Obesity Issues in Hispanic Population Group
Subject: Healthy Nutrition
Population and Health Disparity Over 4.3 million Hispanics live in Florida. Obesity is prevalent among Hispanics, especially those coming from Mexico (“Current status,” 2018). Obesity occurs in Hispanics more often than in Whites. Obesity is one of the enduring health problems in US healthcare Obesity leads to heart diseases, loss of mobility, and diabetes. In Hispanics, obesity is more prevalent among women. Childhood obesity is likely to follow into adulthood (“Current status,” 2018). Brief History of the Medical Condition in Hispanics Mexico is among the top three countries for high obesity rates. Obesity in Hispanics is related to generational poverty. Health education in Mexico and other Hispanic countries is lacking. Cultural and language barriers are an issue. Hispanic cuisine is predisposed towards high-calorie foods. Obesity has been historically prevalent in the Hispanic population. Migrants and 1st-generation Mexican-Americans are especially vulnerable to obesity (“Current status,” 2018). Literature Review Liu, Hannon, Qi, Downs, and Marrero (2015) conducted a study on obesity in Latino children. Discoveries: Obesity prevalent in children regardless of sex and insurance status. Interventions may need to be directed at families. Isasi et al. (2015) analyzed the impact of acculturation on obesity rates in Hispanics. Research finds that prolonged exposure to the environment, rather than acculturation, leads to obesity. Kaiser et al. (2015) analyzed food patterns in young Latino children. Fast foods and irregular food patterns correlate with obesity. Statistical Information and Comparisons The current adult obesity rate in Florida – 27.4% 26.8% of obese people in Florida are Hispanics. Obesity-related health issues (diabetes, hypertension) are rising. Hispanics are more likely to have obesity than whites (26.8% vs. 25.7%). Hispanics are less likely to have obesity than blacks (26.8% vs. 35.2%). Child obesity in Hispanics is at 12.4%. 60% of obese Hispanic people in Florida are aged between 26 and 64 (“The state of obesity, “2016). Evidence-Based Cultural Values, Characteristics, and Communication Cultural values: kindness, relationship, respect, modesty. Have disproportionally high rates of obesity and diabetes. Prefer alternative therapies and traditional or herbal remedies. Health beliefs are determined by education, socioeconomic status, and acculturation. Barriers: Language, lack of insurance, distrust, immigrant status. Obesity may be associated with stress from living and working in the USA. Culturally competent interventions are necessary to improve patient outcomes (Juckett, 2013). Health Disparities in Hispanic Population Higher rates of obesity when compared to the non-Hispanic White population. 51% more likely to die from diabetes Higher chances of developing cancer. High levels of depression and stress coupled with inaccessibility to mental care. Less access to quality dental care. Higher prevalence of asthma Higher chances of experiencing an adverse medical event during treatment (“Current status,” 2018). Reasons for Health Disparities Lack of proper access to medical insurance. Cultural nuances and specifics of national cuisine. Socio-economic factors. Generational poverty and poor neighborhoods. Higher rates of criminal activity. Stress associated with legal status in the country. Educational inequality and language barriers (Juckett, 2013). Culturally Competent Health Promotion Activities Specialized community education based on Hispanic cultural values. Pamphlets and leaflets about obesity written in Spanish. A balanced diet based on certain dishes from national cuisine. Bilingual communication during medical treatment. Using Hispanic nurses to establish trust. Introducing bilingual community workers to promote a healthy way of life. Internet-based health resources must be in English and Spanish (Juckett, 2013). Health Literacy in Hispanics Health literacy in Hispanic populations is low. Education inequalities result in reduced health literacy. Hispanic patients face discrimination in the US medical system. Lack of health literacy in adjacent Hispanic countries. The majority of health information sites are English-only. Lack of community-based health literacy interventions. Inability to fluently communicate with doctors in Spanish (Isasi et al., 2015). Political Means of Advocacy Nursing associations may provide support. Local legislators may be involved in health promotion. Advocacy for the overall reduction of obesity (includes Hispanics). Support from international organizations (Red Cross, USAID, etc.). Mobilization of Hispanic voters. Seeking favor with major political parties. Small-scale advocacy efforts through interaction. References Current status. (2018). Web.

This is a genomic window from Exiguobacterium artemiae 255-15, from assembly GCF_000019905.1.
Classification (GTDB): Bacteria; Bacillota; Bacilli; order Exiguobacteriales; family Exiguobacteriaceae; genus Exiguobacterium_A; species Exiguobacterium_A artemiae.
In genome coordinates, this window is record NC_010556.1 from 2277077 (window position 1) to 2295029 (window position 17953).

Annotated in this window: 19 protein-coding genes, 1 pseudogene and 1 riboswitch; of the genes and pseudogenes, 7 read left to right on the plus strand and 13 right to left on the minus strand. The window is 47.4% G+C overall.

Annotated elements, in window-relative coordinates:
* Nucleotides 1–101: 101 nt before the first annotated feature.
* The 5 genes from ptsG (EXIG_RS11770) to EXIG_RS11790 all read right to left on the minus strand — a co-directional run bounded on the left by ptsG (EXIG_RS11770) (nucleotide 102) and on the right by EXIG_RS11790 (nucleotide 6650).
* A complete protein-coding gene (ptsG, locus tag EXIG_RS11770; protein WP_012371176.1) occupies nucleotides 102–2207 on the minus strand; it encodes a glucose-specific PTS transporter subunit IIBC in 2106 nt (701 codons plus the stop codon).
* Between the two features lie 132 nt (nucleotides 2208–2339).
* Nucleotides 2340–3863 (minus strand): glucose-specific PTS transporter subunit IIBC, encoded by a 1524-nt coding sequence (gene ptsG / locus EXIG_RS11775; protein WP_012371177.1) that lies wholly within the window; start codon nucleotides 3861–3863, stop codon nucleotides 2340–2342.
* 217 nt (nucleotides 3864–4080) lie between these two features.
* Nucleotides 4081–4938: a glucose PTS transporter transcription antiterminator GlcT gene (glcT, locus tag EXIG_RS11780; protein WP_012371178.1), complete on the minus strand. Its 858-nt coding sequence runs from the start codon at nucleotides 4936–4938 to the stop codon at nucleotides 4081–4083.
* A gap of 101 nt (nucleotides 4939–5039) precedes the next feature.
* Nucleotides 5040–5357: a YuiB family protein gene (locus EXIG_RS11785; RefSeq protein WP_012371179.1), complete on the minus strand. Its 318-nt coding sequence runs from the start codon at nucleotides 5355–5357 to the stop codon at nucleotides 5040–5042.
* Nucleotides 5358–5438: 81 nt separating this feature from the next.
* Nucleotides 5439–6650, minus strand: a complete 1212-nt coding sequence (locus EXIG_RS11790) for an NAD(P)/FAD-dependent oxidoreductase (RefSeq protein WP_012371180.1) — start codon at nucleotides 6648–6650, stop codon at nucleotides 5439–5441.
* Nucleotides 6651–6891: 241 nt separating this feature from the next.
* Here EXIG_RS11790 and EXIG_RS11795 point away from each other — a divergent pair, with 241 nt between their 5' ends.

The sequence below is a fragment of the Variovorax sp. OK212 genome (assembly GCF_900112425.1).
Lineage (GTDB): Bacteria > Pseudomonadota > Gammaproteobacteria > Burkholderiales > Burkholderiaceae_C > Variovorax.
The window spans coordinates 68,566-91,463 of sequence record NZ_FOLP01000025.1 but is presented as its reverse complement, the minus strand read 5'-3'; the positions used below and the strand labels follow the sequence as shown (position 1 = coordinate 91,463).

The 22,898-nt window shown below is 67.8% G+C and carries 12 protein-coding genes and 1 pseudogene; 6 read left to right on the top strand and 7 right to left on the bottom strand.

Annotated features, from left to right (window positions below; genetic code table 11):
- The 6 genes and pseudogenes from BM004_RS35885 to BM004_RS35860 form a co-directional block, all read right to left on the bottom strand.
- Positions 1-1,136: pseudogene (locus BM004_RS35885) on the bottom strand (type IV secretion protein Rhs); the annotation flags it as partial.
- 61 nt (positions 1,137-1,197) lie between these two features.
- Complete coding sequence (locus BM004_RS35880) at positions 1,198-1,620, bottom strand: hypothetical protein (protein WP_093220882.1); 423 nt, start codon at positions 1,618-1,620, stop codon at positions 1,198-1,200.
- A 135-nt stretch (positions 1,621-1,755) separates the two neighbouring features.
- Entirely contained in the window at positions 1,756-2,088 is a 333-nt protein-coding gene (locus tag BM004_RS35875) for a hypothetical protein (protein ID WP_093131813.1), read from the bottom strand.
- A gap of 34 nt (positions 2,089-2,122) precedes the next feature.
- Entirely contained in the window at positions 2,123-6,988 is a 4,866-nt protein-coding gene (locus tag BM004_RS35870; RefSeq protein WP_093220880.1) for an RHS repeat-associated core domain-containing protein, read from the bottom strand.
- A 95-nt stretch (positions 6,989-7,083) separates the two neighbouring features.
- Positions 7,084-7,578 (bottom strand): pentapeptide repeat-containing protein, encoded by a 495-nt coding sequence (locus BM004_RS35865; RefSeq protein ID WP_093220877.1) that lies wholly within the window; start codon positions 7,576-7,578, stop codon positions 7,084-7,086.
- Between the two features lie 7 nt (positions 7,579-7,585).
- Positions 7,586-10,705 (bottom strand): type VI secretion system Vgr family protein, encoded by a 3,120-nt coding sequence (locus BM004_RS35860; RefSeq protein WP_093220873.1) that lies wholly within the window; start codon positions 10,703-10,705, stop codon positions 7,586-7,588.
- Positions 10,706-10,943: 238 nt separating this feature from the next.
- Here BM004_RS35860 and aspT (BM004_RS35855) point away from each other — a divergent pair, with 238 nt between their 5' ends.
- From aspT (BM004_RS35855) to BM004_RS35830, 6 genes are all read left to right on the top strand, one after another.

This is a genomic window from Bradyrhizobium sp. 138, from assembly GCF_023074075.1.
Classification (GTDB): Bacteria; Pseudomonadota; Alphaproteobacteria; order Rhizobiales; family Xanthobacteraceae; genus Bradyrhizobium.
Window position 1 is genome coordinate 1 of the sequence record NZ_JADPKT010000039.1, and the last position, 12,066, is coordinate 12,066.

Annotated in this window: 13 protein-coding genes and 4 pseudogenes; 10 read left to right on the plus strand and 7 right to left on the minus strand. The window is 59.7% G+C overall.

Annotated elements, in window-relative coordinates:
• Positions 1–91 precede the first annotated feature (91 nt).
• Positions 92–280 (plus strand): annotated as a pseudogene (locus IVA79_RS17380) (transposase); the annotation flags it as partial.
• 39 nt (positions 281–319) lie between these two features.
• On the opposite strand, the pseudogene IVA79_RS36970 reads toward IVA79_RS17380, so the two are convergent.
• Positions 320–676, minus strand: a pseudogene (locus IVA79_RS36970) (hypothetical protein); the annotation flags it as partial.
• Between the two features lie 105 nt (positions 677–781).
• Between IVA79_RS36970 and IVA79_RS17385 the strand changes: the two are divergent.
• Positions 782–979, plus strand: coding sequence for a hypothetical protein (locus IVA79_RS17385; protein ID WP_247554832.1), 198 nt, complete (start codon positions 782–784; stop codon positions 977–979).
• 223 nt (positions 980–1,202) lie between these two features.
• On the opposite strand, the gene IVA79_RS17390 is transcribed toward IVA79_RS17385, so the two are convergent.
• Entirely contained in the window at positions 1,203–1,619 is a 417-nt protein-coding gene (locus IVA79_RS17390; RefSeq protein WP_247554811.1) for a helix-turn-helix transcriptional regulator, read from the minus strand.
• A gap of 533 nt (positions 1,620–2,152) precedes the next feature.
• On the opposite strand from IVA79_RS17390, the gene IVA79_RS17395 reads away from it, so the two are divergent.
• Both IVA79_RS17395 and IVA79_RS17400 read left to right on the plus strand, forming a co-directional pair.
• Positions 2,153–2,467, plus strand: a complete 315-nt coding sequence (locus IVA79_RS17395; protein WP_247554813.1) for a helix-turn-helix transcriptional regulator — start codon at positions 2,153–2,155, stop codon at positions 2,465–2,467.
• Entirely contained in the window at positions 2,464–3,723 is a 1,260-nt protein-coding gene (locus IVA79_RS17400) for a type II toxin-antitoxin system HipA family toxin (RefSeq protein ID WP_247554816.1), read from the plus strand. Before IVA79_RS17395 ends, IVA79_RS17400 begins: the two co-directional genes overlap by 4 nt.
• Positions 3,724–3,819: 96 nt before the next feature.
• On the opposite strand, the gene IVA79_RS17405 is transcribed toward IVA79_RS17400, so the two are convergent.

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Isasi, C. R., Ayala, G. X., Sotres-Alvarez, D., Madanat, H., Penedo, F., Loria, C. M., … Schneiderman, N. (2015). Is acculturation related to obesity in Hispanic/Latino adults? Results from the Hispanic community health study/study of Latinos. Journal of Obesity, 2015, 1-8. Juckett, G. (2013). Caring for Latino patients. American Family Physician, 87(1), 48-54. Kaiser, L. L., Aguilera, A. L., Horowitz, M., Lamp, C., Johns, M., Gomez-Camacho, R., … de la Torre, A. (2015). Correlates of food patterns in young Latino children at high risk of obesity. Public Health Nutrition, 18(16), 2042-3050. Liu, G. C., Hannon, T., Qi, R., Downs, S. M., & Marrero, D. G. (2015). The obesity epidemic in children: Latino children are disproportionately affected at younger ages. International Journal of Pediatrics and Adolescent Medicine, 2(1), 12-18. The state of obesity in Florida. (2016). Web.